Continuing with the theme of ‘1864’, here’s a revised and expanded version of an article I wrote back in 2009 on the man who was mayor of New York during that crazy year:
KNOW YOUR MAYORS Our modest little series about some of the greatest, notorious, most important, even most useless, mayors of New York City. Other entrants in our mayoral survey can be found here.Mayor C. Godfrey Gunther
In office: 1864-1865
His past glories were built on a mountain of fur pelts, and his future would wash up on the half-developed shores of Coney Island. But in 1961, it was Civil War that nearly derailed the political career of Charles Godfrey Gunther.
The groundwork was laid in 1857 by former mayor Fernando Wood, who rebelled against Tammany Hall, the Democratic machine he formerly led, to form his new political organization called Mozart Hall. This assemblage of working class reformers and Wood devotees returned him to City Hall in 1960, foisting from office the German paint mogul Daniel Tiemann who had first unseated Wood back in 1857.
Back in business, Wood heralded a feisty pro-South, anti-abolitionist stance, pitting himself against Albany and threatening to secede Manhattan from the state.
By the election of 1861 however, a swell of national support for the Union cause turned against Wood. The Democrats were in a precarious spot, splintered between rival Democratic groups. It’s here in our story where we introduce Charles Godfrey Gunther, Tammany’s official candidate for mayor in 1861.
Gunther was born at Maiden Lane and Liberty Street, on Feb 7, 1822 — into a German family that had made its fortunes in the fur trade, rivals of the city’s true fur king, John Jacob Astor. Charles spent his youth in his father Christian’s tutelage, taking over the family mercantile business C.G. Gunther & Co. (pictured at left)
Charles was active in Democratic politics at an early age, sharpening his teeth during party squabbles. In 1855, he was elected an almshouse governor, overseeing the city’s prison and pauper populations. (The blog Correction History has a nice rundown of this unusual elected job function.)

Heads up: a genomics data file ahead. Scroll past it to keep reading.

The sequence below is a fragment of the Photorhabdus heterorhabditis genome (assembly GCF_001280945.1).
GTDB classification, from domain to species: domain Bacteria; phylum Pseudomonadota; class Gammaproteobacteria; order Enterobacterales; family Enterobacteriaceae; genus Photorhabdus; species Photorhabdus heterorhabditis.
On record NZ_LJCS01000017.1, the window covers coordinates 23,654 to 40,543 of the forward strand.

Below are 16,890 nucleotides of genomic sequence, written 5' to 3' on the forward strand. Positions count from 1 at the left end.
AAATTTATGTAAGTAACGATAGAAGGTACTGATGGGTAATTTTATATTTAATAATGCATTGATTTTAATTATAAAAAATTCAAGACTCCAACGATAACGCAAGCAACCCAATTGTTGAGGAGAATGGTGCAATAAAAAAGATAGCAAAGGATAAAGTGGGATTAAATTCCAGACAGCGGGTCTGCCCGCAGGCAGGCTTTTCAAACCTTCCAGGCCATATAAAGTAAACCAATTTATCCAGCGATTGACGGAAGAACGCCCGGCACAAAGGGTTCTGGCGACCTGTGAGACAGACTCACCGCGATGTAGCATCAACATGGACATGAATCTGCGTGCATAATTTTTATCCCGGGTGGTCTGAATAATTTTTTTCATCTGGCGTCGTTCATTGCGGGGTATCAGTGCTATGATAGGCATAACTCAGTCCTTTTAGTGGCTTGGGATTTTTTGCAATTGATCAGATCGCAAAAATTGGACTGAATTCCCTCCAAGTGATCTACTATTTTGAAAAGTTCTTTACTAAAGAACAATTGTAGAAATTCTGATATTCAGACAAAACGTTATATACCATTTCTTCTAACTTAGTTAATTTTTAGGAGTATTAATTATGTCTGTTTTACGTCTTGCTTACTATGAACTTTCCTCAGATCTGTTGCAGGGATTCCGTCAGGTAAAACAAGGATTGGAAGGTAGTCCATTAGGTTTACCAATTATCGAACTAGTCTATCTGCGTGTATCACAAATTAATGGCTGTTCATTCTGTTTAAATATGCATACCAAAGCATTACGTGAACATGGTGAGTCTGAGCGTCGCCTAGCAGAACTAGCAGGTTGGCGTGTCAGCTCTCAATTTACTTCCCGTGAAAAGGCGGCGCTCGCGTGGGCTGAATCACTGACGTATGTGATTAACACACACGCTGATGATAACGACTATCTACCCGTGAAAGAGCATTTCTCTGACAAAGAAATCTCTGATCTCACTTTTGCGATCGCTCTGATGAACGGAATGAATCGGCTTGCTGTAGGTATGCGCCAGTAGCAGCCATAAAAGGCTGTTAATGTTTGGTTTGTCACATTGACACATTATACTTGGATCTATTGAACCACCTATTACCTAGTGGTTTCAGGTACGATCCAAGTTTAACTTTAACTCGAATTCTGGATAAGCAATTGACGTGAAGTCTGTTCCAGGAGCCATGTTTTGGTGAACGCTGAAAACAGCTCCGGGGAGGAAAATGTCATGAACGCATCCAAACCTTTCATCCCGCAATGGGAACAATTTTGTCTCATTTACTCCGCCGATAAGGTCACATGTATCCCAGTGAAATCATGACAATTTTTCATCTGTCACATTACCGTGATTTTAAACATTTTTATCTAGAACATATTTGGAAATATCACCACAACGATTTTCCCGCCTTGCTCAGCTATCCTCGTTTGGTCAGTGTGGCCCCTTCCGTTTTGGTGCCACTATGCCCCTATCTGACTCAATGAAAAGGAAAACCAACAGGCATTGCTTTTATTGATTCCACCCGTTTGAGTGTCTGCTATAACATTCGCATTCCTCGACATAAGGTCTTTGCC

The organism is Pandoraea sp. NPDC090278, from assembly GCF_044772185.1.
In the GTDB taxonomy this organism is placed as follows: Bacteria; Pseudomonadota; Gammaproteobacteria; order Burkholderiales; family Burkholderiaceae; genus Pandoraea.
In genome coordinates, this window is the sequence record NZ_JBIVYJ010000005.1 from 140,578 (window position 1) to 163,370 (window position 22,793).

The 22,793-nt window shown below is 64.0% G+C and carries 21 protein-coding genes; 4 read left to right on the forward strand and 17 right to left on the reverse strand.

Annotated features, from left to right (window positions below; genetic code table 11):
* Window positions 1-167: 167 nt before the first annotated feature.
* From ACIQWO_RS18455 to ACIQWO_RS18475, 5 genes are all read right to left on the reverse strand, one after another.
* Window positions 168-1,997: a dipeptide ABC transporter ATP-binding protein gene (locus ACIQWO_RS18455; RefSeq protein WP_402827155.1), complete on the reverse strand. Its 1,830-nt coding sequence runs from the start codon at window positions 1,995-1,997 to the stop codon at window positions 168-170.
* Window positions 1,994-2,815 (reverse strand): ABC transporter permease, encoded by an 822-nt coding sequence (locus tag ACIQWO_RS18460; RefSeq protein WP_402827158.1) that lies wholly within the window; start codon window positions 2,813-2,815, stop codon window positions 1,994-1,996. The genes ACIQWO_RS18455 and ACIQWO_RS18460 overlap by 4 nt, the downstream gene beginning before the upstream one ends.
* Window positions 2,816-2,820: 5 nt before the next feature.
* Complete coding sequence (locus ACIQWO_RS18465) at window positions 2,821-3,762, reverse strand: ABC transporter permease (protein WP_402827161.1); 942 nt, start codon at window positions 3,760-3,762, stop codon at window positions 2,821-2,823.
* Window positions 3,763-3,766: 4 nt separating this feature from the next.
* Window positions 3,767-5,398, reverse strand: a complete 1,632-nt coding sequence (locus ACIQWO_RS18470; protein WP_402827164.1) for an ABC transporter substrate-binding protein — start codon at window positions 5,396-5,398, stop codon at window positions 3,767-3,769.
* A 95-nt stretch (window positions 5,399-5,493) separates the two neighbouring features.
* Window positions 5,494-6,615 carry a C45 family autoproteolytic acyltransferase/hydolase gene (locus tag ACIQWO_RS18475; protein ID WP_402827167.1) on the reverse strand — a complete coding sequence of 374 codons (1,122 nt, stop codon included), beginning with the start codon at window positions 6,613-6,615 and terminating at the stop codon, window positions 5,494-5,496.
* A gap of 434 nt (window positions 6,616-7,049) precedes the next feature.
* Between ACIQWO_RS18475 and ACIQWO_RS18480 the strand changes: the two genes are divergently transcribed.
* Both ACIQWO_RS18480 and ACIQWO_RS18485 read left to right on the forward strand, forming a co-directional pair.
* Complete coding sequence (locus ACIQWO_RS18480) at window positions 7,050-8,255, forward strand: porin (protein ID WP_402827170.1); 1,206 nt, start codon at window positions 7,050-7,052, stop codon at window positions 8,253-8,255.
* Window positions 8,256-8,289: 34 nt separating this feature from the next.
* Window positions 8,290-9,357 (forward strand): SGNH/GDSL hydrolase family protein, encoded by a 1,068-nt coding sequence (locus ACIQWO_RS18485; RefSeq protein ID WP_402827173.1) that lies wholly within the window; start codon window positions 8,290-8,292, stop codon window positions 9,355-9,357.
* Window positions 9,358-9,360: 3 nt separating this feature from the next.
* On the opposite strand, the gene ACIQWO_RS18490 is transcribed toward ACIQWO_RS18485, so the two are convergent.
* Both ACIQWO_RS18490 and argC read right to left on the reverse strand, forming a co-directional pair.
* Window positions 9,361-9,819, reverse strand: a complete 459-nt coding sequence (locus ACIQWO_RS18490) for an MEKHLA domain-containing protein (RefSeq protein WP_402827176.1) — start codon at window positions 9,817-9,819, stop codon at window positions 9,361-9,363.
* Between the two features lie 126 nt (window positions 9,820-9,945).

His backroom political successes, paired with his wealth, attracted the attentions of Tammany Hall. The furrier’s son worked his way up through the political lodge, eventually becoming sachem (or district leader) in 1856.
He was Tammany’s candidate for mayor in 1861, against the rebellious Wood, and it would have made for a fine contest between them. Wood still had his Irish supporters, but Gunther’s inclusion lured German voters away from him. In fact, Gunther did beat Wood in that election, scoring 600 more votes than Wood.
But of course, there was another contestant, the Republican George Opdyke. With Wood and Gunther appealing to the same constituencies, they split the traditional Democratic vote, and Opdyke ascended to office.
Perhaps Charles should have been grateful. The years 1862 and 1863 were not gracious times to be mayor of a major city. Opdyke’s execution of military conscription angered poorer New Yorkers, and his fumbled handling of the ensuing draft riots permanently damaged his political reputation.
By the fall of 1863, New Yorkers craving a change in leadership were given a strange buffet of choices. The Republicans, shedding Opdyke and at a serious political disadvantage, brought forth alderman and gun-maker Orison Blunt, inventor of the ‘pepper box gun’. Tammany meanwhile offered up Francis I. A. Boole, a rather corrupt city official notable for heading the street cleaning department.
With these weak choices at such a pivotal period in history, rebels from both parties — and heavily peopled with disenfranchised former Wood supporters — split to form a temporary coalition of working class Irish and Germans.
With the strong support of the city’s surging German newspapers, Gunther was chosen as their candidate. That November he swept past Blunt and Boole to become New York’s 77th mayor. Boole took it especially hard; he “became insane and died shortly afterwards.”